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Keywords:

  • cognitive stress;
  • emotions;
  • chimpanzees (Pan troglodytes);
  • scratching;
  • self-directed behaviors;
  • displacement activities

Abstract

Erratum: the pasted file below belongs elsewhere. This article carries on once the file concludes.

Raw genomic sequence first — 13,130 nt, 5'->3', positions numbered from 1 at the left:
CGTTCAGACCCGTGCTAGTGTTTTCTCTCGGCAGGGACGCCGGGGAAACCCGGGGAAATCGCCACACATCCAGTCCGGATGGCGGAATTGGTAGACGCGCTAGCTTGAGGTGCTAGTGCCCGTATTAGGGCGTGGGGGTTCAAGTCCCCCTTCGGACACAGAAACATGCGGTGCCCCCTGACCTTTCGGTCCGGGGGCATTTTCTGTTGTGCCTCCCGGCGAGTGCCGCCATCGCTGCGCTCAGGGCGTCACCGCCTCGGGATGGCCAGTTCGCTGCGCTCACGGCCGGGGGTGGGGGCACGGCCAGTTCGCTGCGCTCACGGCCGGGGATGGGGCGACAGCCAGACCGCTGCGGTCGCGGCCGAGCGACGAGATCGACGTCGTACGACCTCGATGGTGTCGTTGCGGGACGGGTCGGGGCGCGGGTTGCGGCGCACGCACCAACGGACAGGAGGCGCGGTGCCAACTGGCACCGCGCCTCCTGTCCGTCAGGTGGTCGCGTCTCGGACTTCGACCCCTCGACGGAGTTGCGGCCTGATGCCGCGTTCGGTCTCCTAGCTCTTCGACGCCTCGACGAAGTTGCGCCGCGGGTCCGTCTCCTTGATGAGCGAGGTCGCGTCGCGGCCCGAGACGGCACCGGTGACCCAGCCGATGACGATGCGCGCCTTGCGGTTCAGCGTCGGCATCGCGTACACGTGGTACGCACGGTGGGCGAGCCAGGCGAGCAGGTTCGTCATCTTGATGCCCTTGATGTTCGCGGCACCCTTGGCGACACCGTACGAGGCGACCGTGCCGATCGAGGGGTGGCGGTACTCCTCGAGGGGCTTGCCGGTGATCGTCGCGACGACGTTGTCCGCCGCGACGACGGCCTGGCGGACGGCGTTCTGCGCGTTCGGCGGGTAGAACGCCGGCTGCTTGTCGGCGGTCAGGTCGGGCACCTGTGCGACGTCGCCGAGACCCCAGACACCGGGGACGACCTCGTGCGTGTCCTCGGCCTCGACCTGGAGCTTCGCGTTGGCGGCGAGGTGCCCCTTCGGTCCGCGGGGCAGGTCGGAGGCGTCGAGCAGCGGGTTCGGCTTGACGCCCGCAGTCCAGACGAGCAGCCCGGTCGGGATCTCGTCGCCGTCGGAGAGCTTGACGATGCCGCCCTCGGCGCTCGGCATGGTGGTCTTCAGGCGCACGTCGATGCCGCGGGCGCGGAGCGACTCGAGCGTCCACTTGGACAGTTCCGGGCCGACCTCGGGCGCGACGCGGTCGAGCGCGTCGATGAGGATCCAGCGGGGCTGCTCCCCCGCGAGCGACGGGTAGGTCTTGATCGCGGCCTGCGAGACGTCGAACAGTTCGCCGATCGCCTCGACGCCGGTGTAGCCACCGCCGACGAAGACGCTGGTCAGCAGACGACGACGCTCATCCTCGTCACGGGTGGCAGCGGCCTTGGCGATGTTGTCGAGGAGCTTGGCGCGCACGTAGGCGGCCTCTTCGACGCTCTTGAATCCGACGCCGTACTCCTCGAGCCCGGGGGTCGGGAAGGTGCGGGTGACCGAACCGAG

In primates, including humans, scratching and other self-directed behaviors (SDBs) have recently been reported to be differentially displayed as a function of social interactions, anxiety-related drugs, and response outcomes during learning tasks. Yet few studies have focused on the factors influencing SDBs in our closest living relatives, the chimpanzees (Pan troglodytes). Furthermore, no previous experimental study has examined handedness of SDBs as a function of changes in task difficulty. Using matching-to-sample tasks of varying difficulty, the present study examines the effect of manipulations of task difficulty on rates, handedness, and type of SDBs in an experimental study of eight chimpanzees. SDBs were categorized as rubs, gentle scratches, and rough scratches. SDBs increased during difficult discriminations, but only for subjects who started the experiment on an easy discrimination; subjects who started on a difficult discrimination exhibited no differential rates of SDBs as a function of task difficulty. There was a tendency to exhibit relatively more SDBs with the right hand in the more difficult task. Rates of SDBs decreased after auditory feedback signals, suggesting a link between SDBs and uncertainty. Rubs were directed more to the face (trigeminal), and gentle and rough scratches more to the body (spinothalamic), suggesting that face-directed SDBs may index a different motivational basis than scratches. Taken together, these results extend previous research on SDBs to the domain of cognitive stress in nonsocial contexts, demonstrating that SDBs are sensitive to manipulations of task difficulty in chimpanzees. Am. J. Primatol. 55:1–14, 2001. © 2001 Wiley-Liss, Inc.